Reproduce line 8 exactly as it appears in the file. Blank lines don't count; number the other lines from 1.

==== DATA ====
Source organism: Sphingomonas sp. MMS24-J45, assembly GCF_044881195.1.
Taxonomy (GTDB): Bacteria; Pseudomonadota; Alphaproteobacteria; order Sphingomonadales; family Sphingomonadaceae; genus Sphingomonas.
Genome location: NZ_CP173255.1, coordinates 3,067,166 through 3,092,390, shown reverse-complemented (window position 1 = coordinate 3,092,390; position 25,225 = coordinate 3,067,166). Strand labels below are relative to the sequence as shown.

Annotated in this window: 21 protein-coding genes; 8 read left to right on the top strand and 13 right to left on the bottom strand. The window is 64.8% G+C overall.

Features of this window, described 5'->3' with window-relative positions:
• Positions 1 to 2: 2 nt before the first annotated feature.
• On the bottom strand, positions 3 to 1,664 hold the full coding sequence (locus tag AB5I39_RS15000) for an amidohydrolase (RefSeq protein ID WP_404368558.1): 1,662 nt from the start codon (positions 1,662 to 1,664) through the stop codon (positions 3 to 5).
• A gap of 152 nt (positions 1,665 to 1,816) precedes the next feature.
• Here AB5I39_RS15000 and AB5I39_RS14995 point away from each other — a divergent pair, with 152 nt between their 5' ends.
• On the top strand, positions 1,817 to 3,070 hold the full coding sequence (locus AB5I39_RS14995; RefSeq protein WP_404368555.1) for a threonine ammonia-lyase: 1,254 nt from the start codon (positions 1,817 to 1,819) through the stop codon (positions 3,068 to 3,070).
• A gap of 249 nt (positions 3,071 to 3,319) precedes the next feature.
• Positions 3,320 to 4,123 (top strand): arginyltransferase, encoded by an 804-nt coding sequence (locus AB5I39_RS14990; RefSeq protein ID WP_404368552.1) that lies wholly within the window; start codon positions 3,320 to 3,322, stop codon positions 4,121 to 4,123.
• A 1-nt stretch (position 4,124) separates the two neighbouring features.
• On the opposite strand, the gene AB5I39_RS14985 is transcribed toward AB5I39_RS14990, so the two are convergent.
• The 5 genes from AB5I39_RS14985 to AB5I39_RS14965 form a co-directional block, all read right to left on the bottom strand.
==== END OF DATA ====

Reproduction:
• A gap of 152 nt (positions 1,665 to 1,816) precedes the next feature.